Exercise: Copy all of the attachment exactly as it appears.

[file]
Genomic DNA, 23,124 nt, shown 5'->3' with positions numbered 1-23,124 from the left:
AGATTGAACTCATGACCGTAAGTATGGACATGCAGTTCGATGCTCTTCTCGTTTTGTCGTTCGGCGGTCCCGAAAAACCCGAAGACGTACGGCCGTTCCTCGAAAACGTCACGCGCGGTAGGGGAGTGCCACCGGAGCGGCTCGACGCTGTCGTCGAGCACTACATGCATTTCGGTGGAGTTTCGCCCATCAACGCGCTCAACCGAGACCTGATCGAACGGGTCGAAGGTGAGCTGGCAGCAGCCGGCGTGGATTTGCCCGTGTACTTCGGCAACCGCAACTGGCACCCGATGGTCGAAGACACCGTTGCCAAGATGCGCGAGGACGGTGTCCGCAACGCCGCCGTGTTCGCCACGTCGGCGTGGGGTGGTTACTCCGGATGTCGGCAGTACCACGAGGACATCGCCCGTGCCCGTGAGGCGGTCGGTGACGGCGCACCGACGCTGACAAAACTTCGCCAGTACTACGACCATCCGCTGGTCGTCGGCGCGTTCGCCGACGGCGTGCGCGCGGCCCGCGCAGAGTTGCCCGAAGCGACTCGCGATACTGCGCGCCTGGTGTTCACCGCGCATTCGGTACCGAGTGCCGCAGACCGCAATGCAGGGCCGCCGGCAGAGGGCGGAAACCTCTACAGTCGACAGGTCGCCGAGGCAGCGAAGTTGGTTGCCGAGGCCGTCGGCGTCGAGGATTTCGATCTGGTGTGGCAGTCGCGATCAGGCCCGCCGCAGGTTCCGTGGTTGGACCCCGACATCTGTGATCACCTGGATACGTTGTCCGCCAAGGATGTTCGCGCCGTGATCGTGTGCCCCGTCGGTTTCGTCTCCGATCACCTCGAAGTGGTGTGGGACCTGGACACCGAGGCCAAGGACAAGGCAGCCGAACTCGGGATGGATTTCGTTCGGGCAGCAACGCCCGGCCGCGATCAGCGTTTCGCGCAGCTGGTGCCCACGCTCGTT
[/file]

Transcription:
Genomic DNA, 23,124 nt, shown 5'->3' with positions numbered 1-23,124 from the left:
AGATTGAACTCATGACCGTAAGTATGGACATGCAGTTCGATGCTCTTCTCGTTTTGTCGTTCGGCGGTCCCGAAAAACCCGAAGACGTACGGCCGTTCCTCGAAAACGTCACGCGCGGTAGGGGAGTGCCACCGGAGCGGCTCGACGCTGTCGTCGAGCACTACATGCATTTCGGTGGAGTTTCGCCCATCAACGCGCTCAACCGAGACCTGATCGAACGGGTCGAAGGTGAGCTGGCAGCAGCCGGCGTGGATTTGCCCGTGTACTTCGGCAACCGCAACTGGCACCCGATGGTCGAAGACACCGTTGCCAAGATGCGCGAGGACGGTGTCCGCAACGCCGCCGTGTTCGCCACGTCGGCGTGGGGTGGTTACTCCGGATGTCGGCAGTACCACGAGGACATCGCCCGTGCCCGTGAGGCGGTCGGTGACGGCGCACCGACGCTGACAAAACTTCGCCAGTACTACGACCATCCGCTGGTCGTCGGCGCGTTCGCCGACGGCGTGCGCGCGGCCCGCGCAGAGTTGCCCGAAGCGACTCGCGATACTGCGCGCCTGGTGTTCACCGCGCATTCGGTACCGAGTGCCGCAGACCGCAATGCAGGGCCGCCGGCAGAGGGCGGAAACCTCTACAGTCGACAGGTCGCCGAGGCAGCGAAGTTGGTTGCCGAGGCCGTCGGCGTCGAGGATTTCGATCTGGTGTGGCAGTCGCGATCAGGCCCGCCGCAGGTTCCGTGGTTGGACCCCGACATCTGTGATCACCTGGATACGTTGTCCGCCAAGGATGTTCGCGCCGTGATCGTGTGCCCCGTCGGTTTCGTCTCCGATCACCTCGAAGTGGTGTGGGACCTGGACACCGAGGCCAAGGACAAGGCAGCCGAACTCGGGATGGATTTCGTTCGGGCAGCAACGCCCGGCCGCGATCAGCGTTTCGCGCAGCTGGTGCCCACGCTCGTT